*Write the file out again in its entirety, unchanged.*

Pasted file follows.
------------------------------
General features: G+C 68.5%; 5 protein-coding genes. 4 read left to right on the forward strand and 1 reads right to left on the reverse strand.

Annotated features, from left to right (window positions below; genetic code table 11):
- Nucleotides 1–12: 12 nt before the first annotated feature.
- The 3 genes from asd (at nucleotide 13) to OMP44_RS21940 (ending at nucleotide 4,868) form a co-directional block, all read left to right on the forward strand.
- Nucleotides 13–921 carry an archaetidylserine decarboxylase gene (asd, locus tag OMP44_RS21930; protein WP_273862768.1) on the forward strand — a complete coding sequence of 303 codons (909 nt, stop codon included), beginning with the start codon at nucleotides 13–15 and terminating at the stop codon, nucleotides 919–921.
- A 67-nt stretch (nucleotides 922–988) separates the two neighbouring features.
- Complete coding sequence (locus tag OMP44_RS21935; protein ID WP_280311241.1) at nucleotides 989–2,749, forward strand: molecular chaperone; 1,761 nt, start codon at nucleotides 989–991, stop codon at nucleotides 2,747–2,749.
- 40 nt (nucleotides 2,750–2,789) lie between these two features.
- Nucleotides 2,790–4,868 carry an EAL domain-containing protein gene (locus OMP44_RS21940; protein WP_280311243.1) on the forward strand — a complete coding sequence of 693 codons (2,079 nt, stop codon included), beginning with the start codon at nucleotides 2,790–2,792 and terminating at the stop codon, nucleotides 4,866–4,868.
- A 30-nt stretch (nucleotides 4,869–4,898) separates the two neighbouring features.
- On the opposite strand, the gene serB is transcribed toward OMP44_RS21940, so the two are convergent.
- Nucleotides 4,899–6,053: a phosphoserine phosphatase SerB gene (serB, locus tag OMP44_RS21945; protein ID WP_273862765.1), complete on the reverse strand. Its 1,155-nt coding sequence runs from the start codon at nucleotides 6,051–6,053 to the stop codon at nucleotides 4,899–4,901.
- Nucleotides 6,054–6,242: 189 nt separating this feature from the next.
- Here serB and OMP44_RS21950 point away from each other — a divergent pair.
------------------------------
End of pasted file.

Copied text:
General features: G+C 68.5%; 5 protein-coding genes. 4 read left to right on the forward strand and 1 reads right to left on the reverse strand.

Annotated features, from left to right (window positions below; genetic code table 11):
- Nucleotides 1–12: 12 nt before the first annotated feature.
- The 3 genes from asd (at nucleotide 13) to OMP44_RS21940 (ending at nucleotide 4,868) form a co-directional block, all read left to right on the forward strand.
- Nucleotides 13–921 carry an archaetidylserine decarboxylase gene (asd, locus tag OMP44_RS21930; protein WP_273862768.1) on the forward strand — a complete coding sequence of 303 codons (909 nt, stop codon included), beginning with the start codon at nucleotides 13–15 and terminating at the stop codon, nucleotides 919–921.
- A 67-nt stretch (nucleotides 922–988) separates the two neighbouring features.
- Complete coding sequence (locus tag OMP44_RS21935; protein ID WP_280311241.1) at nucleotides 989–2,749, forward strand: molecular chaperone; 1,761 nt, start codon at nucleotides 989–991, stop codon at nucleotides 2,747–2,749.
- 40 nt (nucleotides 2,750–2,789) lie between these two features.
- Nucleotides 2,790–4,868 carry an EAL domain-containing protein gene (locus OMP44_RS21940; protein WP_280311243.1) on the forward strand — a complete coding sequence of 693 codons (2,079 nt, stop codon included), beginning with the start codon at nucleotides 2,790–2,792 and terminating at the stop codon, nucleotides 4,866–4,868.
- A 30-nt stretch (nucleotides 4,869–4,898) separates the two neighbouring features.
- On the opposite strand, the gene serB is transcribed toward OMP44_RS21940, so the two are convergent.
- Nucleotides 4,899–6,053: a phosphoserine phosphatase SerB gene (serB, locus tag OMP44_RS21945; protein ID WP_273862765.1), complete on the reverse strand. Its 1,155-nt coding sequence runs from the start codon at nucleotides 6,051–6,053 to the stop codon at nucleotides 4,899–4,901.
- Nucleotides 6,054–6,242: 189 nt separating this feature from the next.
- Here serB and OMP44_RS21950 point away from each other — a divergent pair.